Last Updated 16 Jun 2020

Women, Gender and Migration

Words 4029 (16 pages)
Views 671
Table of contents


This research presents how the push-pull model of migration has been deflated by developments in migration theory.It discusses the concept of feminisation as a major trend in contemporary migration, caused by the dynamics of corporate globalisation.

Diaspora and transnationalism are described as ‘two dance partners,’ explaining this metaphor within the prism of migration.

Haven’t found the relevant content? Hire a subject expert to help you with Women, Gender and Migration

Hire writer

Asylum is the chosen migration flow for this research, alongside considerations of how the analysis of global migration and its regulation becomes complicated.

This research adopts the qualitative research design, which harmonises with the interpretive paradigm. An in-depth semi-structured interview is conducted with a Sierra Leonean migrant who sought asylum in the UK.

The research concludes the presence of feminisation, the partnership of Diaspora and transnationalism, and the irrelevance of the push-pull model in the example of an asylum seeker as an interview participant.


According to de Haas (2008), one’s decision to migrate is influenced by a number of factors, including the area of destination; intervening variables (distance, immigration policies, etc.); and personal factors. Migration occurs within definite streams, from certain places of origin and destination (de Haas, 2008).

Globalisation has created a channel for individuals to become increasingly mobile. Coupled with globalisation, the existence of skilled workers has tended to marginalise the less skilled, who encounter limitations on their permanent migration, thereby making it difficult for them to move from temporary to permanent work and obtain residence permits (Kofman, 2005). Emphasis on stratification within labour migration research can potentially tackle queries on the consequences that emerge from the manner of inclusion or exclusion of different groups from labour markets (Gabriel and Pellerin, 2008). The growing social differentiation of migration is seen amongst skilled Mexicans, considered as the new ‘high tech braceros’ (Smith and Favell, 2006: 24) that utilise a variety of visa channels to work in the US economy. Smith and Favell (2006) bring forward the evidence that the migration movement is more than about ‘brain drain’, as brain circulation, which underpins new forms of global competition, is being encouraged.

1.1 Aims and objectives

This brief aims to discuss how the limitations of the individualistic ‘push-pull’ model are overcome by developments in migration theory. It also explains the reasons for the feminisation trend identified by Castles and Miller (2009). Along with these two topics are the attempt to describe what Faist (2010b) means by the metaphor ‘two awkward dance partners’ to describe Diaspora and transnationalism, and whether he is right. Moreover, this research explains how asylum complicates the analysis of global migration and their regulation.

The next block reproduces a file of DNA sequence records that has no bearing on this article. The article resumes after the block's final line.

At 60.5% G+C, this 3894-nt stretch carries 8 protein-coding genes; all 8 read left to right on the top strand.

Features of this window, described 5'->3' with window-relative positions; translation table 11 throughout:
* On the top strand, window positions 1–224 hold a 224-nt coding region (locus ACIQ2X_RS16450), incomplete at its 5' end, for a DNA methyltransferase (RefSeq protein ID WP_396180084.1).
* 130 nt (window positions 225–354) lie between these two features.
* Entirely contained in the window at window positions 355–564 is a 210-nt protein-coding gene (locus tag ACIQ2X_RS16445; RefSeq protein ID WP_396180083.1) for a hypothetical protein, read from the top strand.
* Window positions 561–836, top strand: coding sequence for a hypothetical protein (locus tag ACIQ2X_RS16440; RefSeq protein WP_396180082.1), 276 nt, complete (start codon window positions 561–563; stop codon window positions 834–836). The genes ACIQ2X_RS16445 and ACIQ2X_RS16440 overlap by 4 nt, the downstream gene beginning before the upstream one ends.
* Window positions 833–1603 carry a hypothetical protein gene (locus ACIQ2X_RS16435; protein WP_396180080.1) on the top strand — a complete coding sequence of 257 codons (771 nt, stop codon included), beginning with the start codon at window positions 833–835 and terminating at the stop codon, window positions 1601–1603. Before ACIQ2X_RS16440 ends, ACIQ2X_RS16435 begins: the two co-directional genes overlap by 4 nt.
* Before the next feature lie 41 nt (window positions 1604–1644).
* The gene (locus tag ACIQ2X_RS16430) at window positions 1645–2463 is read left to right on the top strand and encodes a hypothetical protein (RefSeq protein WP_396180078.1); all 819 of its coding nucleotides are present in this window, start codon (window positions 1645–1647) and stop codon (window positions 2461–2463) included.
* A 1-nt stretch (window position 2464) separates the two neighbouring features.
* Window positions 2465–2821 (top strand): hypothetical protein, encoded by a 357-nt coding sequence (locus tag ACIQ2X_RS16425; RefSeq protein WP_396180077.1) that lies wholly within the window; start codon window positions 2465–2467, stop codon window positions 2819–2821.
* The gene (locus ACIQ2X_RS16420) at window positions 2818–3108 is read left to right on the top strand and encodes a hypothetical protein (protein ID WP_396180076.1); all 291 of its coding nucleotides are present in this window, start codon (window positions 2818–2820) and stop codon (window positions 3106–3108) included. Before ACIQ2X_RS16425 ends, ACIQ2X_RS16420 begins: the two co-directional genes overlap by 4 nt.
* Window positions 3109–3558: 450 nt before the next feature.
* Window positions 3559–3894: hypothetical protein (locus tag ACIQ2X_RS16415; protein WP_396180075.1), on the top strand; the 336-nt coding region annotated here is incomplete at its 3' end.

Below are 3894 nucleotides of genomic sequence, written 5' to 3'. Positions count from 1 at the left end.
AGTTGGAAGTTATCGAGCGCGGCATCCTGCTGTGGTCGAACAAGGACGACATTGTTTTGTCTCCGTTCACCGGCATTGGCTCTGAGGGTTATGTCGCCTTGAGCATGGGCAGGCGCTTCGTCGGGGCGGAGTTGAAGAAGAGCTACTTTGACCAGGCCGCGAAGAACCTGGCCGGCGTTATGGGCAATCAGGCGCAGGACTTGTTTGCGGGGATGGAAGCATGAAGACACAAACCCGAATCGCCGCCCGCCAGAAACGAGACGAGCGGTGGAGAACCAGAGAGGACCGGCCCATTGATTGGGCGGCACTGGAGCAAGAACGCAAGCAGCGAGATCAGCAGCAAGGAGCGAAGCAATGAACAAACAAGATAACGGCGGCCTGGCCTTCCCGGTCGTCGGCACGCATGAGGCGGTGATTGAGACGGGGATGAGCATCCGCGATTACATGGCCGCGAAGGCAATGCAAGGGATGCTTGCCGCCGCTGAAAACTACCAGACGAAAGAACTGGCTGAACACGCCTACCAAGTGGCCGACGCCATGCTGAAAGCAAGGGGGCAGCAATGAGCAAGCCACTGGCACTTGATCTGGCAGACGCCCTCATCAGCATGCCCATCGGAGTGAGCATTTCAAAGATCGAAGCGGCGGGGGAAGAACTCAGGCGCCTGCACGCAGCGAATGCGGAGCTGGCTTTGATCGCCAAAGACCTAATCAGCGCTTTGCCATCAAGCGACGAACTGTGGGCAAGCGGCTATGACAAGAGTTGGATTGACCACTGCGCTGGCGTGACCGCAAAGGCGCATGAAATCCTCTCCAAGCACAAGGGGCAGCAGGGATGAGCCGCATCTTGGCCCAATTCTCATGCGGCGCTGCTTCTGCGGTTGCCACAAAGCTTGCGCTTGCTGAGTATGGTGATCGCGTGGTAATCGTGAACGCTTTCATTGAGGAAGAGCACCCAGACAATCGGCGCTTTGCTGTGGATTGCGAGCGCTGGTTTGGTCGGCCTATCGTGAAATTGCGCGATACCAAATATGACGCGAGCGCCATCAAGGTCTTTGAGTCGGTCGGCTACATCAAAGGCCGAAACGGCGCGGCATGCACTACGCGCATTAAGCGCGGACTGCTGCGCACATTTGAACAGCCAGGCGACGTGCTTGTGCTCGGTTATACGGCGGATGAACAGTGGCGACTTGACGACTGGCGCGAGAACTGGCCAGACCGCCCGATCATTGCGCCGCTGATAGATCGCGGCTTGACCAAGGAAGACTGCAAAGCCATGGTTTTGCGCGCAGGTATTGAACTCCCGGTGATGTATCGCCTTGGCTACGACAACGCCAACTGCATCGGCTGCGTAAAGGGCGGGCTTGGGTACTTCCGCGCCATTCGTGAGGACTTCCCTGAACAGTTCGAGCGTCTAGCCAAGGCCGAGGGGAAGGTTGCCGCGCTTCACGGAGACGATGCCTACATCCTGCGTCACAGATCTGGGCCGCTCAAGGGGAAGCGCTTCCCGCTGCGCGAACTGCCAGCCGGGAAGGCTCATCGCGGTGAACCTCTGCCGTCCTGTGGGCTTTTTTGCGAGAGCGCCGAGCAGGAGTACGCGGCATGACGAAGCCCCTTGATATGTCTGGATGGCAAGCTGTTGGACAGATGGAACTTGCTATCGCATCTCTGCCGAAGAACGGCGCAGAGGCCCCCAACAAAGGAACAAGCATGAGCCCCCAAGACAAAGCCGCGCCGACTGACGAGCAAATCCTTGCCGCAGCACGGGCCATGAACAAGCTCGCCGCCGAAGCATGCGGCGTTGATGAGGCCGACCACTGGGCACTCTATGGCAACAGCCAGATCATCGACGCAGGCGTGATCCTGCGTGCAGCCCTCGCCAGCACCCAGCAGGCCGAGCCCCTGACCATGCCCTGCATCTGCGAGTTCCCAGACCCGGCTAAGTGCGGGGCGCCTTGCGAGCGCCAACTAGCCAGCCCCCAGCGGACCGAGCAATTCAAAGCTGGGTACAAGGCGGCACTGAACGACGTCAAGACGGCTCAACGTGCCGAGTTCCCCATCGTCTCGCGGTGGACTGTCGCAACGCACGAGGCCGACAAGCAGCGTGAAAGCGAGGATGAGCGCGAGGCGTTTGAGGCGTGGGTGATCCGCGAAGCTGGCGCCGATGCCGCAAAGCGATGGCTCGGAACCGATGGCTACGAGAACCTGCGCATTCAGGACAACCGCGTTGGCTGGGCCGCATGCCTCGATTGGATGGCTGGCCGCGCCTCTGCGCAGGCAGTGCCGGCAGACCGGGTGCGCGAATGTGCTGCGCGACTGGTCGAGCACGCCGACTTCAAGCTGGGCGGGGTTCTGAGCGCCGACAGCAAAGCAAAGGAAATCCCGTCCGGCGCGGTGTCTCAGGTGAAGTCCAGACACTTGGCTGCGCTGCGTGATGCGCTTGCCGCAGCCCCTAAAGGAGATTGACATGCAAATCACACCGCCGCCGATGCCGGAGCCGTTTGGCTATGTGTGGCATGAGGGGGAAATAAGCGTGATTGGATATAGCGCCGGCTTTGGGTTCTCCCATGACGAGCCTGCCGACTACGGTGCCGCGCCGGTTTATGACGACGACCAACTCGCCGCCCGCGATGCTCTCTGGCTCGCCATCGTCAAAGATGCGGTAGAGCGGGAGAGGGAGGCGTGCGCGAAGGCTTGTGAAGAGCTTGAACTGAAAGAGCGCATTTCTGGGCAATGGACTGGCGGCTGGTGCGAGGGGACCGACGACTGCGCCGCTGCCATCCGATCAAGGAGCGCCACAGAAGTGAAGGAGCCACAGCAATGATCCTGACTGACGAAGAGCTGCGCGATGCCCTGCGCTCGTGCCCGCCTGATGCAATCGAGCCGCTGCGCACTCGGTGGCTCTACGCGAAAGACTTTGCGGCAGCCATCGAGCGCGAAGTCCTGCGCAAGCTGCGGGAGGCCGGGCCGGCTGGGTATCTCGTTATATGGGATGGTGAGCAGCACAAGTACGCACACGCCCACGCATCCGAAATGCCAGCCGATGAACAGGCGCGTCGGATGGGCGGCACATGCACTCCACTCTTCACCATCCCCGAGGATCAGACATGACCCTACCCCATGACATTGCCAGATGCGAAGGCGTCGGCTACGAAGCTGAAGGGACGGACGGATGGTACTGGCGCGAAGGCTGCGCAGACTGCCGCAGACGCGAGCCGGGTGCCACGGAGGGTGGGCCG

The objectives are the following:

To review the extant literature on the developments in migration theory, feminisation in migration, Diaspora and transnationalism, and asylum in the midst of global migration
To conduct an interview on the subject of asylum and link it to migration concept
2. Literature Review

2. 1 The ‘push-pull’ model of migration

The push-pull model allows the assumption that migration decisions are motivated by economic, environmental, and demographic reasons. The pushes and pulls in migration are created by either rural population growth or economic conditions. The first applies a Malthusian principle that such migration is due to pressures on natural and agricultural resources. The second, on the other hand, pushes people to be lured into cities and industrialised countries (de Haas, 2008).

At first, the push-pull model seems to integrate all the factors that contribute to migration decision-making because of its seeming propensity to incorporate other theoretical ideas. However, dubious insights have come to forward the insight of whether the push-pull model offers much analytical use, and whether it can qualify as a theory at all. A more problematic view is its tendency to puzzle various (individual and global) scales of analysis and not to allow designating relative weights to the various factors impacting migration decisions. The model also tends to overlook the internal stratification and heterogeneous character of societies and is instead likely to work out on the individual level. There are therefore certain limitations posed by the push-pull model in the analysis of migration (de Haas, 2008).

The triviality and limitation of the model is mirrored in the relativity of migration pressure. Finding a better environment or less population pressure are not the typical reasons why people move, but due to their expectation of a more satisfying living elsewhere (de Haas, 2008).

The transnational approach to migration is one of those that attempt to overcome the limitations embodied in the push-pull model. The transnational community creates social bonds that allow migrants to tend to remit considerable amounts of money to their relatives, contrary to the push-pull model. The often transnational identity characters of migrants provide a huge explanation for the usual maintenance of bonds with communities of origin, as well as the creation of trans-local and transnational social links (de Haas, 2008).